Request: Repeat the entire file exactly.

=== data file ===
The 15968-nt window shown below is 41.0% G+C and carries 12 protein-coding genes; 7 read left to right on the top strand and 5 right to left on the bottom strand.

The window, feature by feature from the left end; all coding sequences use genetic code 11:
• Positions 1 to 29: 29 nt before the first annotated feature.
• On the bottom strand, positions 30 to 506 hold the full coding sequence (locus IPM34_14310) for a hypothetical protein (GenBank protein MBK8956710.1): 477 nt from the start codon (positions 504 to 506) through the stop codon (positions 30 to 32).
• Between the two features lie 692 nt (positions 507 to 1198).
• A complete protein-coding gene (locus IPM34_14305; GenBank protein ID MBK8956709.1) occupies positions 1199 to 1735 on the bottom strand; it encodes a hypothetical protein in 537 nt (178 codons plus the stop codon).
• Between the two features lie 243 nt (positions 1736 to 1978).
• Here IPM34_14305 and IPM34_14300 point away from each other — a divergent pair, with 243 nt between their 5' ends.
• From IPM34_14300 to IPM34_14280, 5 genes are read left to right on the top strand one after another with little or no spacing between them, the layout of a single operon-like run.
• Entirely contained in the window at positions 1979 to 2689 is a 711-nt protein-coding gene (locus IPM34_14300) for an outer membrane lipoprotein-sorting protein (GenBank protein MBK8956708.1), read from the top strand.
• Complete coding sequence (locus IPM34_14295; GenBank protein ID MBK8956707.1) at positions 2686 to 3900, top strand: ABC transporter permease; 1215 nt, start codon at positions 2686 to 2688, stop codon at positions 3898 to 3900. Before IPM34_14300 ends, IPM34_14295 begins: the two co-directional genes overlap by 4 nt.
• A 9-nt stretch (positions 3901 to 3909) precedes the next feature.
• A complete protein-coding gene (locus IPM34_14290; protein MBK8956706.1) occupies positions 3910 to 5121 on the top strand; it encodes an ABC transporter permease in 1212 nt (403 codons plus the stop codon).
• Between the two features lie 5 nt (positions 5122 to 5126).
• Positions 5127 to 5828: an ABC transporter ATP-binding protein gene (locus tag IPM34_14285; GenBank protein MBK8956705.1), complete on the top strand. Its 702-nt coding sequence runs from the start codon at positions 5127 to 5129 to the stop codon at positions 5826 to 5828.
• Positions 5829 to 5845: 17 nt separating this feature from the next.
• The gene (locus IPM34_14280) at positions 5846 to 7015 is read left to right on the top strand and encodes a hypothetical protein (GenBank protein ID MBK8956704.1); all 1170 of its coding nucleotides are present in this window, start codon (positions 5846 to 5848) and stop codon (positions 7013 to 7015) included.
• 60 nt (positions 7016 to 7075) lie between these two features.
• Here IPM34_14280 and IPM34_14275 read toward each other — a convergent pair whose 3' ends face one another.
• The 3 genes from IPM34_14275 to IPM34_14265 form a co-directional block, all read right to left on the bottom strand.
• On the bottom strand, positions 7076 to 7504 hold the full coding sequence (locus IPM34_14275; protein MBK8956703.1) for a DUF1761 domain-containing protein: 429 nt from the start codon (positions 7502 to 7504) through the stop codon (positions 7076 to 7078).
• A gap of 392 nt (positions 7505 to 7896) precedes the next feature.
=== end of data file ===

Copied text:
The 15968-nt window shown below is 41.0% G+C and carries 12 protein-coding genes; 7 read left to right on the top strand and 5 right to left on the bottom strand.

The window, feature by feature from the left end; all coding sequences use genetic code 11:
• Positions 1 to 29: 29 nt before the first annotated feature.
• On the bottom strand, positions 30 to 506 hold the full coding sequence (locus IPM34_14310) for a hypothetical protein (GenBank protein MBK8956710.1): 477 nt from the start codon (positions 504 to 506) through the stop codon (positions 30 to 32).
• Between the two features lie 692 nt (positions 507 to 1198).
• A complete protein-coding gene (locus IPM34_14305; GenBank protein ID MBK8956709.1) occupies positions 1199 to 1735 on the bottom strand; it encodes a hypothetical protein in 537 nt (178 codons plus the stop codon).
• Between the two features lie 243 nt (positions 1736 to 1978).
• Here IPM34_14305 and IPM34_14300 point away from each other — a divergent pair, with 243 nt between their 5' ends.
• From IPM34_14300 to IPM34_14280, 5 genes are read left to right on the top strand one after another with little or no spacing between them, the layout of a single operon-like run.
• Entirely contained in the window at positions 1979 to 2689 is a 711-nt protein-coding gene (locus IPM34_14300) for an outer membrane lipoprotein-sorting protein (GenBank protein MBK8956708.1), read from the top strand.
• Complete coding sequence (locus IPM34_14295; GenBank protein ID MBK8956707.1) at positions 2686 to 3900, top strand: ABC transporter permease; 1215 nt, start codon at positions 2686 to 2688, stop codon at positions 3898 to 3900. Before IPM34_14300 ends, IPM34_14295 begins: the two co-directional genes overlap by 4 nt.
• A 9-nt stretch (positions 3901 to 3909) precedes the next feature.
• A complete protein-coding gene (locus IPM34_14290; protein MBK8956706.1) occupies positions 3910 to 5121 on the top strand; it encodes an ABC transporter permease in 1212 nt (403 codons plus the stop codon).
• Between the two features lie 5 nt (positions 5122 to 5126).
• Positions 5127 to 5828: an ABC transporter ATP-binding protein gene (locus tag IPM34_14285; GenBank protein MBK8956705.1), complete on the top strand. Its 702-nt coding sequence runs from the start codon at positions 5127 to 5129 to the stop codon at positions 5826 to 5828.
• Positions 5829 to 5845: 17 nt separating this feature from the next.
• The gene (locus IPM34_14280) at positions 5846 to 7015 is read left to right on the top strand and encodes a hypothetical protein (GenBank protein ID MBK8956704.1); all 1170 of its coding nucleotides are present in this window, start codon (positions 5846 to 5848) and stop codon (positions 7013 to 7015) included.
• 60 nt (positions 7016 to 7075) lie between these two features.
• Here IPM34_14280 and IPM34_14275 read toward each other — a convergent pair whose 3' ends face one another.
• The 3 genes from IPM34_14275 to IPM34_14265 form a co-directional block, all read right to left on the bottom strand.
• On the bottom strand, positions 7076 to 7504 hold the full coding sequence (locus IPM34_14275; protein MBK8956703.1) for a DUF1761 domain-containing protein: 429 nt from the start codon (positions 7502 to 7504) through the stop codon (positions 7076 to 7078).
• A gap of 392 nt (positions 7505 to 7896) precedes the next feature.